“You start believing that’s OK, that’s just how things work,” she told the magazine.

How prevalent is wage theft?

Extremely. According to a report by the Economic Policy Institute, American workers recovered $3 billion in wages lost between 2017 and 2020 due to wage theft, but this only represents a tiny proportion of the total pay lost. A study cited by the EPI estimates that workers nationally lose $15 billion every year from minimum wage violations alone — and minimum wage workers are far from the only victims of the practice. The total loss to workers likely amounts to many billions more.

How do businesses try to get away with wage theft?

“We usually see wage theft when payments don’t match up to hours,” explains Daniel Altman, chief economist at Instawork. “For example, a business might try to classify legitimate overtime hours as something else. It might also understate the hours worked by deducting time for breaks that a worker may not have taken, or expecting a worker to complete tasks when they weren’t on the clock.”

Employers are more easily able to disguise their encroachment into workers’ off-hours — especially that of hourly employees — with the rise of working from home and smartphones.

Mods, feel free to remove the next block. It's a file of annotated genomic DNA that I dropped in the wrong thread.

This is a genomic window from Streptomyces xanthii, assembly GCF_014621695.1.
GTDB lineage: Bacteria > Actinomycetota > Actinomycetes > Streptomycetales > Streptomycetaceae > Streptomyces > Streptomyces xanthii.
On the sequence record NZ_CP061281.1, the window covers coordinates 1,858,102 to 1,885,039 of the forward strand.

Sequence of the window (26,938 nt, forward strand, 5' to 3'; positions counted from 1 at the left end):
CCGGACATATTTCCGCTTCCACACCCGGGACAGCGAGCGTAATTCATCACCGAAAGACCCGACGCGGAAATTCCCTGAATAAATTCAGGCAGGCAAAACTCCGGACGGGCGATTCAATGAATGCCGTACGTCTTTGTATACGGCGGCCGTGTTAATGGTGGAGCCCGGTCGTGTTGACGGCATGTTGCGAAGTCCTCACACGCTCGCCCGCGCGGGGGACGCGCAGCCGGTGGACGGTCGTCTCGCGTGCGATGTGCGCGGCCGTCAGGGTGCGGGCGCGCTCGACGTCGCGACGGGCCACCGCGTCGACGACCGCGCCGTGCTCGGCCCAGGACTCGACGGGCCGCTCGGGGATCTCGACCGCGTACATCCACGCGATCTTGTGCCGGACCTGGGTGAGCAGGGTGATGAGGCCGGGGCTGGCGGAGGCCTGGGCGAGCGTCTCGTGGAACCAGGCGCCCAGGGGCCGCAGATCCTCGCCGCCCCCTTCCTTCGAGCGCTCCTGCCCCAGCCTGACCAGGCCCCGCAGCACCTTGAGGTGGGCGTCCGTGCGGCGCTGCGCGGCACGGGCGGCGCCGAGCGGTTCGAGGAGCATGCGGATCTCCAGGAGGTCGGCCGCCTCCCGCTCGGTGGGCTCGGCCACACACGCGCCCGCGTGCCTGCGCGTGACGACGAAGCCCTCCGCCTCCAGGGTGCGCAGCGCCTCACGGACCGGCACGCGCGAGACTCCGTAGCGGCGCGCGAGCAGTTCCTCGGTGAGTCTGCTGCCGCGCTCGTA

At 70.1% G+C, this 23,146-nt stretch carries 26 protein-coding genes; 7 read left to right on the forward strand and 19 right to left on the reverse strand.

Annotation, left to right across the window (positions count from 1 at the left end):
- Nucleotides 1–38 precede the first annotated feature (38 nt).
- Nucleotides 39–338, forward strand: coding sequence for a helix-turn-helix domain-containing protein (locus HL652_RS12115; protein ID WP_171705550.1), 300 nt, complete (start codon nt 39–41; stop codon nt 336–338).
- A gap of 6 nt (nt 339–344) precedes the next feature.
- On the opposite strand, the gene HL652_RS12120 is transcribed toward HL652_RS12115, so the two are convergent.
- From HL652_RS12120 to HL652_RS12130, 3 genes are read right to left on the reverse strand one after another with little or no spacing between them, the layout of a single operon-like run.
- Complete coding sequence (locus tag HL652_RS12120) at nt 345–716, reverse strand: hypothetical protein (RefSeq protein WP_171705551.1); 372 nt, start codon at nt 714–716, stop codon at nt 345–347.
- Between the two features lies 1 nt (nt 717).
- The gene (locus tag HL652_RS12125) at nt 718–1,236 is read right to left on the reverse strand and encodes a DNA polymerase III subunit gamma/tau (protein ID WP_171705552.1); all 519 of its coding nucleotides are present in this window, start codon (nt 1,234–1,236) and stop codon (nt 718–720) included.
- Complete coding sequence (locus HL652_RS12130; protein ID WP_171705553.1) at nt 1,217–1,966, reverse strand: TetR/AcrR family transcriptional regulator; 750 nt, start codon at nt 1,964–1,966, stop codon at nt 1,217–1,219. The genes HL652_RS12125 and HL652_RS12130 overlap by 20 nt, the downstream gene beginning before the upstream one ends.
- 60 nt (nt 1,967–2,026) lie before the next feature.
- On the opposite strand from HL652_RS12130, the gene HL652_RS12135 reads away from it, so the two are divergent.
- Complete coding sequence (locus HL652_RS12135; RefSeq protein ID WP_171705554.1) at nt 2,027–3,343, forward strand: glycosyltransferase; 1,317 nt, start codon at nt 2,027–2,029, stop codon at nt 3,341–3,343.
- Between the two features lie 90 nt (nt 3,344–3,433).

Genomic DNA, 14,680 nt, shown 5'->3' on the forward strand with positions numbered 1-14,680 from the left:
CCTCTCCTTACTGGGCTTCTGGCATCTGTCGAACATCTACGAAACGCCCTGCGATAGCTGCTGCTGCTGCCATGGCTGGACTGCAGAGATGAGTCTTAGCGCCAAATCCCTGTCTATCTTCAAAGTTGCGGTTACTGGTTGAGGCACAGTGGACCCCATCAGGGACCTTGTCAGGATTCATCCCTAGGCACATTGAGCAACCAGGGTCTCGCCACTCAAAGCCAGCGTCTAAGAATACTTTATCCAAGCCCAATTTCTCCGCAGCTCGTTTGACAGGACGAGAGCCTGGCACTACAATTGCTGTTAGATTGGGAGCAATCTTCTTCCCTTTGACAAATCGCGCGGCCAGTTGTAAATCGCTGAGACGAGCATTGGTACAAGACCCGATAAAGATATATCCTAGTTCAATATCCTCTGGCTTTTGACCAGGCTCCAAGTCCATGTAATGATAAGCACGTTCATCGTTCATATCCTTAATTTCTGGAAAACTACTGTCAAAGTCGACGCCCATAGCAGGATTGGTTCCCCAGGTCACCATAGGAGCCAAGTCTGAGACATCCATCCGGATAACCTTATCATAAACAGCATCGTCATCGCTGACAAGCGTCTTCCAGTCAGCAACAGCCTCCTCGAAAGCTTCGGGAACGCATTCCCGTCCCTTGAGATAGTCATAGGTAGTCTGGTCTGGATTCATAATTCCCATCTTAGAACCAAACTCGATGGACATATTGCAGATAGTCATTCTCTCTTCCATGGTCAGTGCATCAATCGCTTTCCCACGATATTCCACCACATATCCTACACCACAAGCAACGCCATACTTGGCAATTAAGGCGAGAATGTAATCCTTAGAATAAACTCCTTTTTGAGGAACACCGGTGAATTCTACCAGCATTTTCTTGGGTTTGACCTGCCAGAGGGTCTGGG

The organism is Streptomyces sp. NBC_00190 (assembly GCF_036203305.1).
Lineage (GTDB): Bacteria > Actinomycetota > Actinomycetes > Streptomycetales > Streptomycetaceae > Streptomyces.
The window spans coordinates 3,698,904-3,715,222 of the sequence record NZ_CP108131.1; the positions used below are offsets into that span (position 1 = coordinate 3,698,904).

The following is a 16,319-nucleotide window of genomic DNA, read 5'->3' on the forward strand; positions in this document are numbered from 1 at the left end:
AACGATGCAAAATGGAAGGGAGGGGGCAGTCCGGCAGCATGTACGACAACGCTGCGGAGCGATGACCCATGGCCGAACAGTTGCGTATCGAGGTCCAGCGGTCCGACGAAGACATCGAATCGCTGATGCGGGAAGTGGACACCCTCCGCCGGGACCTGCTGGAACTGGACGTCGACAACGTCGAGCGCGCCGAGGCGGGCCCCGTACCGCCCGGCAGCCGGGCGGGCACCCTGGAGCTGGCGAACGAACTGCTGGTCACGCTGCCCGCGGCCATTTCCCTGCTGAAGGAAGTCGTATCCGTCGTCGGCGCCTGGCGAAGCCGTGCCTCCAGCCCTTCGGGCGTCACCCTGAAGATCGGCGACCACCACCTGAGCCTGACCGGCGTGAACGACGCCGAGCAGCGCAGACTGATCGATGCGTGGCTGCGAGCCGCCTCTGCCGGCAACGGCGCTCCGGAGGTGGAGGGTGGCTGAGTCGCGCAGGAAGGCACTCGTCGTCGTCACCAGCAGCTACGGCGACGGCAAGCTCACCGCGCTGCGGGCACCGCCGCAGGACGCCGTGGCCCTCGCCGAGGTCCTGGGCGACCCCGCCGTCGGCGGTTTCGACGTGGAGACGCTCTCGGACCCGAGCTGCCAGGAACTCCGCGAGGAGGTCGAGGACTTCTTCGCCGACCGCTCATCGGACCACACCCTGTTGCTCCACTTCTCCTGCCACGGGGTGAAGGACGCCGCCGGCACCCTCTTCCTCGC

“A worker may check emails when ‘off,’ providing effectively free labor to their employer,” says Konecky. “An employer may be making these types of free productive periods easier by putting email or team chat software on employees’ phones, or giving hourly workers phones with these apps.”

Some employers wise to the threat of litigation may even attempt to cover their backs in advance.

“Many employers have trended toward making their employees sign arbitration agreements as a condition for getting or keeping their jobs,” explains Konecky.

“These forced arbitration agreements purport to require employees to bring any disputes before a private arbitrator, rather than a judge in court, and typically prohibit employees from participating in class actions,” he adds. “In a class action complaint, one worker can represent all those harmed through wage theft. The hope for many employers is that this will prevent employees from joining together to enforce their rights.” It’s important to note that not all “forced arbitration” clauses are enforceable, so you should speak to an employment attorney to review your case.

Are some workers more vulnerable to wage theft than others?

In general, workers are exploited more when they have little bargaining power and are unaware of their legal options for fighting back.

“Undocumented workers and people working informally are at the most risk, followed by workers who can easily be replaced in a very liquid labor market,” says Altman. “Workers with lower incomes and savings may also have a hard time accessing the legal system. The same goes for foreign workers who may not be familiar with their rights, or might not speak English well.”